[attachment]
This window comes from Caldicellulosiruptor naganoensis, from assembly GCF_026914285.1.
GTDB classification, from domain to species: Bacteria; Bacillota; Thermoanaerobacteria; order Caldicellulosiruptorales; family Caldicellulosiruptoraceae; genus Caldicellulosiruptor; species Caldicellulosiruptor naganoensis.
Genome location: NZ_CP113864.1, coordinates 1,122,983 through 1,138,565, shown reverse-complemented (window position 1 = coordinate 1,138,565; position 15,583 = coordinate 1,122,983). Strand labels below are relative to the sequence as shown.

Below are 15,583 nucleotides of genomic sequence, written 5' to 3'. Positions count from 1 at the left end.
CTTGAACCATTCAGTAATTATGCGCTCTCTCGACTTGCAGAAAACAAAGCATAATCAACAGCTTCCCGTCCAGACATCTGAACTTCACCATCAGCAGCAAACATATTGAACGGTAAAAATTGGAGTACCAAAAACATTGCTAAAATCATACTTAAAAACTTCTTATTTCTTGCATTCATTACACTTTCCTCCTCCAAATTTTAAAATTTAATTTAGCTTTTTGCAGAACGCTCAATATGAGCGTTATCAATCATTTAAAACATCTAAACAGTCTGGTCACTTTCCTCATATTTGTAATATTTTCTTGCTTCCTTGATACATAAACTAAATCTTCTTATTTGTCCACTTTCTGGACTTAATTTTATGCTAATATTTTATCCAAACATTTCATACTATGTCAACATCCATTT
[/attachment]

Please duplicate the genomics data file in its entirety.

This window comes from Caldicellulosiruptor naganoensis, from assembly GCF_026914285.1.
GTDB classification, from domain to species: Bacteria; Bacillota; Thermoanaerobacteria; order Caldicellulosiruptorales; family Caldicellulosiruptoraceae; genus Caldicellulosiruptor; species Caldicellulosiruptor naganoensis.
Genome location: NZ_CP113864.1, coordinates 1,122,983 through 1,138,565, shown reverse-complemented (window position 1 = coordinate 1,138,565; position 15,583 = coordinate 1,122,983). Strand labels below are relative to the sequence as shown.

Below are 15,583 nucleotides of genomic sequence, written 5' to 3'. Positions count from 1 at the left end.
CTTGAACCATTCAGTAATTATGCGCTCTCTCGACTTGCAGAAAACAAAGCATAATCAACAGCTTCCCGTCCAGACATCTGAACTTCACCATCAGCAGCAAACATATTGAACGGTAAAAATTGGAGTACCAAAAACATTGCTAAAATCATACTTAAAAACTTCTTATTTCTTGCATTCATTACACTTTCCTCCTCCAAATTTTAAAATTTAATTTAGCTTTTTGCAGAACGCTCAATATGAGCGTTATCAATCATTTAAAACATCTAAACAGTCTGGTCACTTTCCTCATATTTGTAATATTTTCTTGCTTCCTTGATACATAAACTAAATCTTCTTATTTGTCCACTTTCTGGACTTAATTTTATGCTAATATTTTATCCAAACATTTCATACTATGTCAACATCCATTT